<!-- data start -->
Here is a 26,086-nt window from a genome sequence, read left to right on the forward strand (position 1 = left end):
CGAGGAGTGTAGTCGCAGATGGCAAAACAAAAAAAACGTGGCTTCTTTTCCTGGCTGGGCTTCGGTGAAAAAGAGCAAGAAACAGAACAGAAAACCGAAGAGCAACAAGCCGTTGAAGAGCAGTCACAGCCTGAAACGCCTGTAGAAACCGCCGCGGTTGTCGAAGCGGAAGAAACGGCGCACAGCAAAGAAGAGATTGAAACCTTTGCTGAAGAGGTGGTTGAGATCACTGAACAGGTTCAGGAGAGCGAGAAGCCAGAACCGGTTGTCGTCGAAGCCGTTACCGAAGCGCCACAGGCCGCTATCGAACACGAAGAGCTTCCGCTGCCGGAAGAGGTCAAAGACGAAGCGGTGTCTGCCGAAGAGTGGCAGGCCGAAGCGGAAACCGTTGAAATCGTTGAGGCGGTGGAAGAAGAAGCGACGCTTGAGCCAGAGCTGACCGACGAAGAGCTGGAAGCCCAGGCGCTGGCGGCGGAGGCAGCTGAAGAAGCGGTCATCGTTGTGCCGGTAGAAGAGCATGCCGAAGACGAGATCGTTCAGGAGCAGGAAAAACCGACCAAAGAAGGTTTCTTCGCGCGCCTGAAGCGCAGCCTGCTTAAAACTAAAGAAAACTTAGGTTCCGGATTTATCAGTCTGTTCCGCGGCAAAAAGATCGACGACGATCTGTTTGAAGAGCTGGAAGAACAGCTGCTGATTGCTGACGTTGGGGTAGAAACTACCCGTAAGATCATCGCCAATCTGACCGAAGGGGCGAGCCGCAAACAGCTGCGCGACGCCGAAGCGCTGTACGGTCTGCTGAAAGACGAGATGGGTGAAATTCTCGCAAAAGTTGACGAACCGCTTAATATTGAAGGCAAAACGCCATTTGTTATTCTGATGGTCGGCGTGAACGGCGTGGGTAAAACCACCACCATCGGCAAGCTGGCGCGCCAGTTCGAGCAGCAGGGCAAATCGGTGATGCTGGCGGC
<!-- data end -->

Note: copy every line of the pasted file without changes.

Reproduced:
Here is a 26,086-nt window from a genome sequence, read left to right on the forward strand (position 1 = left end):
CGAGGAGTGTAGTCGCAGATGGCAAAACAAAAAAAACGTGGCTTCTTTTCCTGGCTGGGCTTCGGTGAAAAAGAGCAAGAAACAGAACAGAAAACCGAAGAGCAACAAGCCGTTGAAGAGCAGTCACAGCCTGAAACGCCTGTAGAAACCGCCGCGGTTGTCGAAGCGGAAGAAACGGCGCACAGCAAAGAAGAGATTGAAACCTTTGCTGAAGAGGTGGTTGAGATCACTGAACAGGTTCAGGAGAGCGAGAAGCCAGAACCGGTTGTCGTCGAAGCCGTTACCGAAGCGCCACAGGCCGCTATCGAACACGAAGAGCTTCCGCTGCCGGAAGAGGTCAAAGACGAAGCGGTGTCTGCCGAAGAGTGGCAGGCCGAAGCGGAAACCGTTGAAATCGTTGAGGCGGTGGAAGAAGAAGCGACGCTTGAGCCAGAGCTGACCGACGAAGAGCTGGAAGCCCAGGCGCTGGCGGCGGAGGCAGCTGAAGAAGCGGTCATCGTTGTGCCGGTAGAAGAGCATGCCGAAGACGAGATCGTTCAGGAGCAGGAAAAACCGACCAAAGAAGGTTTCTTCGCGCGCCTGAAGCGCAGCCTGCTTAAAACTAAAGAAAACTTAGGTTCCGGATTTATCAGTCTGTTCCGCGGCAAAAAGATCGACGACGATCTGTTTGAAGAGCTGGAAGAACAGCTGCTGATTGCTGACGTTGGGGTAGAAACTACCCGTAAGATCATCGCCAATCTGACCGAAGGGGCGAGCCGCAAACAGCTGCGCGACGCCGAAGCGCTGTACGGTCTGCTGAAAGACGAGATGGGTGAAATTCTCGCAAAAGTTGACGAACCGCTTAATATTGAAGGCAAAACGCCATTTGTTATTCTGATGGTCGGCGTGAACGGCGTGGGTAAAACCACCACCATCGGCAAGCTGGCGCGCCAGTTCGAGCAGCAGGGCAAATCGGTGATGCTGGCGGC